Partners’ funds have also been used by Audubon Society of RI, Westerly Land Trust and South Kingston Land Trust to restore native grassland. Planting native warm season grasses such as little bluestem and switch grass along with native wildflowers has provided valuable habitat for grassland nesting birds and food for invertebrates such as butterflies.

The partner’s program will focus on removing barriers to anadromous fish and native brook trout. A study by Trout Unlimited and NRCS has identified most fish barriers along the Wood River. The partners’s program will focus on replacing these undersized culverts with larger ones.


  • Since 1993, fish and wildlife habitat has been restored on over 200 acres of salt marsh
  • The Partners Program has carried out restoration activities on over 300 acres of native grassland.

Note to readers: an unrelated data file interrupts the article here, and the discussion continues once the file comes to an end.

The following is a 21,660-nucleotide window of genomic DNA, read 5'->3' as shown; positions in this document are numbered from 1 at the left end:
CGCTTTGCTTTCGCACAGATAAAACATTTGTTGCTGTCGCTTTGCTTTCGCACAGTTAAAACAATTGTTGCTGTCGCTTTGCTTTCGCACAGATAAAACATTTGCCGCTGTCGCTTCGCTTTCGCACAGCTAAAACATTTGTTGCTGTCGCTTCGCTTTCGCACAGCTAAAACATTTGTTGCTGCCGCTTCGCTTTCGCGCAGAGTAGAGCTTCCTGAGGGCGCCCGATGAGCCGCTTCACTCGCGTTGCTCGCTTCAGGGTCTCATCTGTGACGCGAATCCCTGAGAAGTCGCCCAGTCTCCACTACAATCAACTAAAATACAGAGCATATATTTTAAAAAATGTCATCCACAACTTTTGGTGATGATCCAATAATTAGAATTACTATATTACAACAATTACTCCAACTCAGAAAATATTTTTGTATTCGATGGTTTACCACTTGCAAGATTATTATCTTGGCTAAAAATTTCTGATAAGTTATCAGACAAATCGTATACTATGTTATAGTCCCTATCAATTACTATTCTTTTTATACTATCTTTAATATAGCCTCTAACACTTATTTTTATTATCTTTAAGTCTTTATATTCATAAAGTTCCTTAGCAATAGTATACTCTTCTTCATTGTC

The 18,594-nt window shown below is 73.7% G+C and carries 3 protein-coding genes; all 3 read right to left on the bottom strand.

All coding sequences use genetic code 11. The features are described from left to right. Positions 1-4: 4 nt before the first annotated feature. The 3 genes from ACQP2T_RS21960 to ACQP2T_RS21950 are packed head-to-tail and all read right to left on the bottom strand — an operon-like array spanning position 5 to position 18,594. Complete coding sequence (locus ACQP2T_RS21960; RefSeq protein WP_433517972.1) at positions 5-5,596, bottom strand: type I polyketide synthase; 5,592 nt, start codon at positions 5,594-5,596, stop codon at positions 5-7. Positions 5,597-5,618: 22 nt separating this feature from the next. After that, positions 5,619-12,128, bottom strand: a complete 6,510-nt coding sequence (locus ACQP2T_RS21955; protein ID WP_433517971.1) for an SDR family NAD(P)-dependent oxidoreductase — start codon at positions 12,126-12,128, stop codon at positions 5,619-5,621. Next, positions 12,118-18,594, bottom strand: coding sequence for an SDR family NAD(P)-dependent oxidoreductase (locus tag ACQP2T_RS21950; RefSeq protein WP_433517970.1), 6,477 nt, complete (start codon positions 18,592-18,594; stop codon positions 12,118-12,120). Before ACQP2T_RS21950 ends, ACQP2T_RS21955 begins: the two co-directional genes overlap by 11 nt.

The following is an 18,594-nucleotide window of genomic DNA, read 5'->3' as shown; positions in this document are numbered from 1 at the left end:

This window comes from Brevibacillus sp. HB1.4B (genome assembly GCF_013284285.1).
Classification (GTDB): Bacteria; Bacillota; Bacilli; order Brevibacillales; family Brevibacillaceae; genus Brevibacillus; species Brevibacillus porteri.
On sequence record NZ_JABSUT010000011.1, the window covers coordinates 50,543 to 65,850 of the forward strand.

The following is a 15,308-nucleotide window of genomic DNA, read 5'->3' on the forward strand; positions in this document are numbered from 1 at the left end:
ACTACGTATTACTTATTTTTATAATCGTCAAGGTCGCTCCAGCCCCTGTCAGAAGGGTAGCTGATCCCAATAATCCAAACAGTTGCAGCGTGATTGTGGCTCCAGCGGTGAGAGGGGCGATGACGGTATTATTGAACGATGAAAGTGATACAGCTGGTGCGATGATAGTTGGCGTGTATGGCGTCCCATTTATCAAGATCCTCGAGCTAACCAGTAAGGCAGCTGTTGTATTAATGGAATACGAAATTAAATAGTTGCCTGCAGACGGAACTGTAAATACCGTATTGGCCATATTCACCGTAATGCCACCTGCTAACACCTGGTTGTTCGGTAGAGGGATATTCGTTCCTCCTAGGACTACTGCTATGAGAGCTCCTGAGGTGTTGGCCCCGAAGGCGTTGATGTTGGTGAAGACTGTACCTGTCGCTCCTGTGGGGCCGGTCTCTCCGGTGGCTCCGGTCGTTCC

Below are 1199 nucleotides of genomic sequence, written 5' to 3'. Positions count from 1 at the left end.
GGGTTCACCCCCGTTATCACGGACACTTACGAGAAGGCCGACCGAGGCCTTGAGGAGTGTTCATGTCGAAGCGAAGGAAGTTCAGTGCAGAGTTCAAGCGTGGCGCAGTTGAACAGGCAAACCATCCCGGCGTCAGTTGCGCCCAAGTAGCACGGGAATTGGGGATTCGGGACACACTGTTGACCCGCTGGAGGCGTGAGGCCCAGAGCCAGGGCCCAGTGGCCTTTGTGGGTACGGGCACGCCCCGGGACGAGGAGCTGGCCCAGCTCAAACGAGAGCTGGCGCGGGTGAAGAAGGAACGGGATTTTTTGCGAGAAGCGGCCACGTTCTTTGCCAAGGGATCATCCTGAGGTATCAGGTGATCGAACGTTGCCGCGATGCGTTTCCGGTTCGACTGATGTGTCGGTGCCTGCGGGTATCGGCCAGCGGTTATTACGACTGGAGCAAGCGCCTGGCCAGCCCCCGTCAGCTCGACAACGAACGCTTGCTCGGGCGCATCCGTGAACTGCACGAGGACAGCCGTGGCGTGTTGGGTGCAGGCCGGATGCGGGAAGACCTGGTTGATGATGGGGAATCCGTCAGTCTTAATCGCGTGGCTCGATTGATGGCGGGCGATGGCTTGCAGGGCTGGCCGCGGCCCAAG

• Water control structures have been installed to improve habitat for wetland-associated species.
  • Three dune, beach grass restorations have been successful
  • Technical assistance has been provided on over 100 projects.

Future Needs
There are approximately 1,750 acres of salt marsh that could be enhanced to improve fish and wildlife habitat.

There are 13,000 acres of freshwater wetlands that could be improved for fish and wildlife.

Rhode Island rivers once supported populations of Atlantic Salmon, shad and river herrings. Spawning runs were an important food source for Native Americans, but by 1869 the Atlantic Salmon had disappeared from the State’s rivers. There are over 500 dams in RI, most of which require fish passage facilities. Some dams are obsolete and should be removed.

Contact Partners for Fish and Wildlife Program in Rhode Island

Contact Partners for Fish and Wildlife Program in Rhode Island

Greg Mannesto
U.S. Fish and Wildlife Service
50 Bend Road
Shoreline Plaza / Route 1A, P.O. Box 307
Charlestown, Rhode Island  02813
Phone: (401) 364-9124
Fax: (401) 364-0170